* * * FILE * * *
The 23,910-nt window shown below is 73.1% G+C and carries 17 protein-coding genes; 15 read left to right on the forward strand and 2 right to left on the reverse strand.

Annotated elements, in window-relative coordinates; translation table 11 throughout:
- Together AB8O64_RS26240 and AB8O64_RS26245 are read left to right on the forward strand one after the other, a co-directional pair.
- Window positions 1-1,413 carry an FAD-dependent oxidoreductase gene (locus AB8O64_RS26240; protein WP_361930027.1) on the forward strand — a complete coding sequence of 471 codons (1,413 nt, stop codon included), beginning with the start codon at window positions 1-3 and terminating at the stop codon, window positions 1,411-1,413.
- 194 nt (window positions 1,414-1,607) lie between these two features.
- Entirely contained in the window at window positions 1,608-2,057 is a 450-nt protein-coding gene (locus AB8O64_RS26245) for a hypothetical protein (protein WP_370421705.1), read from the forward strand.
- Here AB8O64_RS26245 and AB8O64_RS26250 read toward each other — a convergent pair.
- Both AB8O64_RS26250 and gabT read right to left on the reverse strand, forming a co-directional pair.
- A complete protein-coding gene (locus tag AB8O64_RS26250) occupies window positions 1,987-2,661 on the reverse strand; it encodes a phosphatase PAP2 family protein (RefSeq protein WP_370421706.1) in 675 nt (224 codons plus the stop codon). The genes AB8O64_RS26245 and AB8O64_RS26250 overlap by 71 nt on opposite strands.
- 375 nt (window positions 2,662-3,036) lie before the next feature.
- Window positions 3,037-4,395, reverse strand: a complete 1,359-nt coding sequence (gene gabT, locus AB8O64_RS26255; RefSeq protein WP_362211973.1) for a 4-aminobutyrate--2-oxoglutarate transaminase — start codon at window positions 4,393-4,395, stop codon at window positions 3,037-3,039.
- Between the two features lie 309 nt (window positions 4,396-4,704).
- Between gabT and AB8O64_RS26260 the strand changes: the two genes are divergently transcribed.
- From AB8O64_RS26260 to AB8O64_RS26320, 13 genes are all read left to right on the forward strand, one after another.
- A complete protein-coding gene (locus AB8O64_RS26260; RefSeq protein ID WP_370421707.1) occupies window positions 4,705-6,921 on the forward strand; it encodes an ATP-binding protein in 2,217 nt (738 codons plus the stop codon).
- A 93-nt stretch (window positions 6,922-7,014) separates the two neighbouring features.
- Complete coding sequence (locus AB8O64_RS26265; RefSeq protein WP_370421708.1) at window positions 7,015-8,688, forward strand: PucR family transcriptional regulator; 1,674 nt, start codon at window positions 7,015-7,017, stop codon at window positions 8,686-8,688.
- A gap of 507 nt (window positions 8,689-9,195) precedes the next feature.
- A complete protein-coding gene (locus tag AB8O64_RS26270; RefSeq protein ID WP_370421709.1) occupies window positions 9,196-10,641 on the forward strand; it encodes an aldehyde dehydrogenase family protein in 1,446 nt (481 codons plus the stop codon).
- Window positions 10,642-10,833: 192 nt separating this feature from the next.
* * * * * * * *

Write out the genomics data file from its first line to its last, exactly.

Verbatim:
The 23,910-nt window shown below is 73.1% G+C and carries 17 protein-coding genes; 15 read left to right on the forward strand and 2 right to left on the reverse strand.

Annotated elements, in window-relative coordinates; translation table 11 throughout:
- Together AB8O64_RS26240 and AB8O64_RS26245 are read left to right on the forward strand one after the other, a co-directional pair.
- Window positions 1-1,413 carry an FAD-dependent oxidoreductase gene (locus AB8O64_RS26240; protein WP_361930027.1) on the forward strand — a complete coding sequence of 471 codons (1,413 nt, stop codon included), beginning with the start codon at window positions 1-3 and terminating at the stop codon, window positions 1,411-1,413.
- 194 nt (window positions 1,414-1,607) lie between these two features.
- Entirely contained in the window at window positions 1,608-2,057 is a 450-nt protein-coding gene (locus AB8O64_RS26245) for a hypothetical protein (protein WP_370421705.1), read from the forward strand.
- Here AB8O64_RS26245 and AB8O64_RS26250 read toward each other — a convergent pair.
- Both AB8O64_RS26250 and gabT read right to left on the reverse strand, forming a co-directional pair.
- A complete protein-coding gene (locus tag AB8O64_RS26250) occupies window positions 1,987-2,661 on the reverse strand; it encodes a phosphatase PAP2 family protein (RefSeq protein WP_370421706.1) in 675 nt (224 codons plus the stop codon). The genes AB8O64_RS26245 and AB8O64_RS26250 overlap by 71 nt on opposite strands.
- 375 nt (window positions 2,662-3,036) lie before the next feature.
- Window positions 3,037-4,395, reverse strand: a complete 1,359-nt coding sequence (gene gabT, locus AB8O64_RS26255; RefSeq protein WP_362211973.1) for a 4-aminobutyrate--2-oxoglutarate transaminase — start codon at window positions 4,393-4,395, stop codon at window positions 3,037-3,039.
- Between the two features lie 309 nt (window positions 4,396-4,704).
- Between gabT and AB8O64_RS26260 the strand changes: the two genes are divergently transcribed.
- From AB8O64_RS26260 to AB8O64_RS26320, 13 genes are all read left to right on the forward strand, one after another.
- A complete protein-coding gene (locus AB8O64_RS26260; RefSeq protein ID WP_370421707.1) occupies window positions 4,705-6,921 on the forward strand; it encodes an ATP-binding protein in 2,217 nt (738 codons plus the stop codon).
- A 93-nt stretch (window positions 6,922-7,014) separates the two neighbouring features.
- Complete coding sequence (locus AB8O64_RS26265; RefSeq protein WP_370421708.1) at window positions 7,015-8,688, forward strand: PucR family transcriptional regulator; 1,674 nt, start codon at window positions 7,015-7,017, stop codon at window positions 8,686-8,688.
- A gap of 507 nt (window positions 8,689-9,195) precedes the next feature.
- A complete protein-coding gene (locus tag AB8O64_RS26270; RefSeq protein ID WP_370421709.1) occupies window positions 9,196-10,641 on the forward strand; it encodes an aldehyde dehydrogenase family protein in 1,446 nt (481 codons plus the stop codon).
- Window positions 10,642-10,833: 192 nt separating this feature from the next.